us, we entreat thee, in this time of need, such moderate rain
and showers, that we may receive the fruits of the earth, to
our comfort and to thy honor; through Jesus Christ our
Lord. Amen.
.

LITANY FOR ALL CREATION IN A
TIME OF DROUGHT AND FIRE
.
God of all creation, of rain and fire, of ponderosa and pinon,
we your people lift our prayer to You.
Lord, hear our prayer.

For rain in this thirsty land, and for hope in this hard time.
Lord, hear our prayer.
For the people who are dealing with a water shortage and its effects - both financial and personal - from Magdalena to the Plains, from the Rio Grande Valley to Elephant Butte Reservoir.
Lord, hear our prayer.

For firefighters on the front lines, for pilots and crews, and all who are working across the State of New Mexico at this time to contain fires - for their safety and stamina.
Lord, hear our prayer.

For the animals and birds that have lost habitat or lack water sources, for the plants and trees, rivers and lakes, and all creation that is suffering because of drought and fire, and often because of human greed or human carelessness.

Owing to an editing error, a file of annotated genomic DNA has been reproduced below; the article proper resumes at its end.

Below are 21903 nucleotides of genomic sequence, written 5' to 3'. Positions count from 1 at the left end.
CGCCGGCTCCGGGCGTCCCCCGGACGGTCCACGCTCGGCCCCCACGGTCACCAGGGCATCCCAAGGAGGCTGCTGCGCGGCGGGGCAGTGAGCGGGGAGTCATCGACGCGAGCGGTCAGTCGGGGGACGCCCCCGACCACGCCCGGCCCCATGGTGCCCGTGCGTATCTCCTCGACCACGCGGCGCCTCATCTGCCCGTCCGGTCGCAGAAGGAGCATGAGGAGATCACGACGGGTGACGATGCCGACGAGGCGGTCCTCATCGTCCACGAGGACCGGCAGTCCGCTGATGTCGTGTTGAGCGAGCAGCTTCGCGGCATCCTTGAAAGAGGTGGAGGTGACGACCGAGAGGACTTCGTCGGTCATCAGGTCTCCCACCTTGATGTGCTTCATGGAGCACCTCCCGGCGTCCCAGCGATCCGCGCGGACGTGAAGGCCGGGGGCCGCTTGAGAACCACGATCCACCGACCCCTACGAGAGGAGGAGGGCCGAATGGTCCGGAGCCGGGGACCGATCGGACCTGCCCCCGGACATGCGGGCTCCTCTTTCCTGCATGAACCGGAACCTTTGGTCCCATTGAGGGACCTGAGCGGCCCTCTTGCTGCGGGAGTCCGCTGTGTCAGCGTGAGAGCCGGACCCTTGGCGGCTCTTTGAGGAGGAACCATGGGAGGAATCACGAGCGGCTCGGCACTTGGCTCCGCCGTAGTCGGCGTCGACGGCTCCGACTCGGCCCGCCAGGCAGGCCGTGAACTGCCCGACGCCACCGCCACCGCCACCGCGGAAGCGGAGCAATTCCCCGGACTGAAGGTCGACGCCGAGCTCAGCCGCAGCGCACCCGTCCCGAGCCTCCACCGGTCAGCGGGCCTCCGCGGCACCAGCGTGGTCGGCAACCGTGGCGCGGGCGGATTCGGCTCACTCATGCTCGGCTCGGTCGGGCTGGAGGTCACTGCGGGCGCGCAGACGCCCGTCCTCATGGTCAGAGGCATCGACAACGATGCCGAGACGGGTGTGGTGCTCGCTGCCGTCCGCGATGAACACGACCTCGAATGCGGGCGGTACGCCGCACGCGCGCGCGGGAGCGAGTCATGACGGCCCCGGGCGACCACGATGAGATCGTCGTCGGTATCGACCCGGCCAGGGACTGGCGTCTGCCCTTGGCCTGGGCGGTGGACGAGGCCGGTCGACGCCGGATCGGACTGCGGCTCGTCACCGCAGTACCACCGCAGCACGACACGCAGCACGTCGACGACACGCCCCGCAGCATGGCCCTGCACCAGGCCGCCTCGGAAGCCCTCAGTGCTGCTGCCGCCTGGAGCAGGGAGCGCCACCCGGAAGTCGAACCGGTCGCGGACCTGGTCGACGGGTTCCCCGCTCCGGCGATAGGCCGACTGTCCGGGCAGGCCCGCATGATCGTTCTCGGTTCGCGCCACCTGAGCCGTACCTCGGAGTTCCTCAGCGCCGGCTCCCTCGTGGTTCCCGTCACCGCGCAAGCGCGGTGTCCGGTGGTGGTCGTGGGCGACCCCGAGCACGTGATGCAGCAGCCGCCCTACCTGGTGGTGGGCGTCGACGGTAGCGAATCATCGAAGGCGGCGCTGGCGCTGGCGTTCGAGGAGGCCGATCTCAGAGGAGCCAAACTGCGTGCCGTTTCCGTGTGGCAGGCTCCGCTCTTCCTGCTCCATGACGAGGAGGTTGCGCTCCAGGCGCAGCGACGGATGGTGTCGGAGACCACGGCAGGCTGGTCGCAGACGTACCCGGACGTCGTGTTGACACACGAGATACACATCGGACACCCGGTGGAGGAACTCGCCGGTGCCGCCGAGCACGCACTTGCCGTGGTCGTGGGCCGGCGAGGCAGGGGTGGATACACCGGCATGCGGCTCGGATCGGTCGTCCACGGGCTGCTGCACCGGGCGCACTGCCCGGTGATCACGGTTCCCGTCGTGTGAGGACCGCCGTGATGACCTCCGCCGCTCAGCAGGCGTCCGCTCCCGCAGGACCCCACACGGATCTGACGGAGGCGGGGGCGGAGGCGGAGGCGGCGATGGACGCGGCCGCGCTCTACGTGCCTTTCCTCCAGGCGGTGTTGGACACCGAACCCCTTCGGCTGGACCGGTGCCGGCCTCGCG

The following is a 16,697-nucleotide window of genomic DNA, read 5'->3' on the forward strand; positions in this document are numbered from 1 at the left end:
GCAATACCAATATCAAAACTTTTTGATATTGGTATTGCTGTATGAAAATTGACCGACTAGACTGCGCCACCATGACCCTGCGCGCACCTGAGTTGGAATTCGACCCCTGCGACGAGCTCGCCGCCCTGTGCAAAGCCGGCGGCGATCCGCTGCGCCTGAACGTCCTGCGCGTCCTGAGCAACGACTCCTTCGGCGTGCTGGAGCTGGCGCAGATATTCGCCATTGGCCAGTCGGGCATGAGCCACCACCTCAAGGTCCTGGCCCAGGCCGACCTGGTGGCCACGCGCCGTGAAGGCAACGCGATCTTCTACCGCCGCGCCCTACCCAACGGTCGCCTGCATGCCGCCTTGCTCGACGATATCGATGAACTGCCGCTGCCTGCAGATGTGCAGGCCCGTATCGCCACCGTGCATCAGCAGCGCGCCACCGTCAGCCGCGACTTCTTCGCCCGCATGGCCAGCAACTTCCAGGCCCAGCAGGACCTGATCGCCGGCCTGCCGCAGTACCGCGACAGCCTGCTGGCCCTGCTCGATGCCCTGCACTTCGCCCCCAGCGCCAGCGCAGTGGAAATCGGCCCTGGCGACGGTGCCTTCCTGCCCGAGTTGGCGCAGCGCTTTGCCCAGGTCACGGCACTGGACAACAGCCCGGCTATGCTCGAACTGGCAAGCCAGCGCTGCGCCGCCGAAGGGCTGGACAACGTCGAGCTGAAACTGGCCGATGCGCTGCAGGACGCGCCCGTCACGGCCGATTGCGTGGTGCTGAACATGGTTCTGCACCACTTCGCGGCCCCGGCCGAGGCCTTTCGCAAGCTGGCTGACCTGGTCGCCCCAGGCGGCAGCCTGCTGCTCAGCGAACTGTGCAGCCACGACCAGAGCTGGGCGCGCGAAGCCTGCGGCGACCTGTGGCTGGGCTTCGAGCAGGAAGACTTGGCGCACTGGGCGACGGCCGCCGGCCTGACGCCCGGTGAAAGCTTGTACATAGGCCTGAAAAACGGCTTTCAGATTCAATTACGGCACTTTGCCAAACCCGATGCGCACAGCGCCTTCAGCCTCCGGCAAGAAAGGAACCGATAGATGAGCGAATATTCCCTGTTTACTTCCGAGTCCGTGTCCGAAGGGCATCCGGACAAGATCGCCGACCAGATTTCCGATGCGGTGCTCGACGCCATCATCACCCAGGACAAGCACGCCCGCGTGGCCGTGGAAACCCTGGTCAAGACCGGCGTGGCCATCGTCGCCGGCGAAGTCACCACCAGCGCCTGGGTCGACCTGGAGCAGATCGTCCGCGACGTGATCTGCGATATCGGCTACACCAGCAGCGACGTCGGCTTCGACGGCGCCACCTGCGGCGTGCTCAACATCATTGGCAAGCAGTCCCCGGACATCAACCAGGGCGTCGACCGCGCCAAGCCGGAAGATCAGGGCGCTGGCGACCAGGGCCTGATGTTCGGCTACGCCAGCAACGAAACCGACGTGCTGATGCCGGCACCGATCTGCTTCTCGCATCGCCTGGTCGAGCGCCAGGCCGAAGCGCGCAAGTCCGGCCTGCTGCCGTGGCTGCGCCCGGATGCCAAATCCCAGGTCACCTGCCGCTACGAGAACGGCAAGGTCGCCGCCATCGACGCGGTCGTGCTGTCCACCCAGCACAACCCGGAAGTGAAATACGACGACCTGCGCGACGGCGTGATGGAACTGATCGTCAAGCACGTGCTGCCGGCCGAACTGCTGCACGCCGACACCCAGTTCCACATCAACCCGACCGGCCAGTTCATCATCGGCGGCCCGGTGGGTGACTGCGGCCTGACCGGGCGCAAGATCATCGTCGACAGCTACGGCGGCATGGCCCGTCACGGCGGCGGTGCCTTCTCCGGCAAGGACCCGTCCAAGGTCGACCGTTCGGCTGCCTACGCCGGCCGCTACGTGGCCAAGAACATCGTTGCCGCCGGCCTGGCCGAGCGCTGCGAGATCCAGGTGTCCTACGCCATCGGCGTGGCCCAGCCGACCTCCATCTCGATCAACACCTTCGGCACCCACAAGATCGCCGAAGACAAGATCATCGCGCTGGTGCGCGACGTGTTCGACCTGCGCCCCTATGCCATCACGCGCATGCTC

Lord, hear our prayer.

For the farmers and ranchers, and others of our rural communities whose lives and livelihoods are threatened by fire, drought, or water theft.
Lord, hear our prayer.

For the just and wise use of the water You have given us, to be gracious stewards
of Your creation and good neighbors with all people.
Lord, hear our prayer.

For the wisdom to conserve resources, and the grace to share them, with common sense and a dedication to protect what is a sacred trust - to understand that we are not so much owners as we are custodians of land, and to know that water is life.
Lord, hear our prayer.

For the local, state, and federal authorities and leaders - to have Your courage, O Lord, and Your vision, to make hard decisions for the common good, and the will to stand up to financial and political powers that would rob the state's citizens of what is theirs.
Lord, hear our prayer.

For a peaceful resolution to the difficulties that people face on the San Augustin Plains aquifer water project, and a fair, just, and timely answer from the New Mexico Court of Appeals.
Lord, hear our prayer.
Gracious God, You who hear the prayer of every heart, hear now the prayers we lift up to you now.
(A moment of silent prayer.)
Hear all of our prayers O God, spoken and unspoken.
Remind us that You are the One who listens and Who hears.